Monday, November 4, 2013

Create a windowsill herb garden

Watch enough of those cooking shows on TV and you’ll get familiar with Rosemary, Dill, Sage, and many more. If you find yourself itching to experiment with using fresh herbs in your cooking and don’t want to rely on the irregular supply at the supermarket, why not create your very own herb garden? 

Thyme is easy to grow and goes well with many dishes.

No garden? No problem. The beauty of herb gardening is that it can be yard-optional. You can have your own herb garden right on your kitchen windowsill. The most important requirement you have to meet is to find an area that gets plenty of sunshine daily. Pick the best windowsill in your kitchen and you’ve got it made. 

You only need a few things to get started on your windowsill herbs: 

  • Plant pots. Preferably those that come with drain saucers; if not, any old combination of pots and saucers will do.
     
  • Potting soil or soilless potting mix. These are available in your nearest garden supplies store. Use these instead of regular garden soil, they’re aerated, sterile, and just generally better.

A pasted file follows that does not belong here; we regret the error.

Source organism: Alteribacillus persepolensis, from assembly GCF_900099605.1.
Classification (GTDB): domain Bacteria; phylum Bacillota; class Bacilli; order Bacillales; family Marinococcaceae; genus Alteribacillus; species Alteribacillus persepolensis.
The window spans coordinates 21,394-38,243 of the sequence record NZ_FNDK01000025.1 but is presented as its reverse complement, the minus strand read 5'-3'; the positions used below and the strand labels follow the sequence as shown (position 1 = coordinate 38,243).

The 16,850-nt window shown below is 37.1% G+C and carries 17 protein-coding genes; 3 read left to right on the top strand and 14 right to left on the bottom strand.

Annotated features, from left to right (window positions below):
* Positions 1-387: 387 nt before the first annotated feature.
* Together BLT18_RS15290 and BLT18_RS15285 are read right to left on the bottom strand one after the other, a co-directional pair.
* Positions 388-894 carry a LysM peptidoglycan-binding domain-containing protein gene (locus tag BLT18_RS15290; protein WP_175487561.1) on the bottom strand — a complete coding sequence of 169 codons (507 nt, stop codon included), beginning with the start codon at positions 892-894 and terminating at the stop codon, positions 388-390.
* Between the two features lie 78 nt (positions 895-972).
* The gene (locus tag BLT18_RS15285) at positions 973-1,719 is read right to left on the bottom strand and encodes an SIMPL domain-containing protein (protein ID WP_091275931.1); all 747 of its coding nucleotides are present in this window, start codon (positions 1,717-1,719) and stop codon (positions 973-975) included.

• If you’re new to gardening or have the opposite of a green thumb, then start small. Pick just a few herbs to plant to begin with.

    Plant seeds or actual plants for repotting. Just add sunshine and water. That’s it.

You need very few things but it doesn’t mean you should just charge ahead, willy-nilly. If you’re new to gardening or have the opposite of a green thumb, then start small. Pick just a few herbs to plant to begin with. 

Keep in mind that your herb garden is for consumption. The leaves will be used for flavoring, garnish or as a main component of a dish - such as salads - so pick varieties that you know you’ll enjoy in your food and will actually use. 

Here are five popular herbs you can pick for your windowsill garden: 

  • Basil. There are many varieties of Basil. We’re mostly familiar with the Sweet and Sweet Thai used in Mediterranean and Asian cuisine.
  •  
  • Keep in mind that your herb garden is for consumption. The leaves will be used for flavoring, garnish or as a main component of a dish.

    Mint. Aromatic and with a cool aftertaste, use it for Mojitos and other beverages, and a wide variety of desserts.
  •  
  • Thyme. Easy to grow and goes well with many dishes. Thyme has a distinctly strong aroma and flavor.
  •  
  • Rosemary. As soon as you say “Rosemary” you almost automatically want to say “chicken”. But this herb can do wonders for many other dishes as well. 
  •  
  • Cilantro. A.K.A. Coriander. We know this one locally as “Wansoy". It is susually hopped up with some tomatoes and onions, then paired with all sorts of fried and grilled meats. You can also make fresh salsa or use it for a Cilantro rice.

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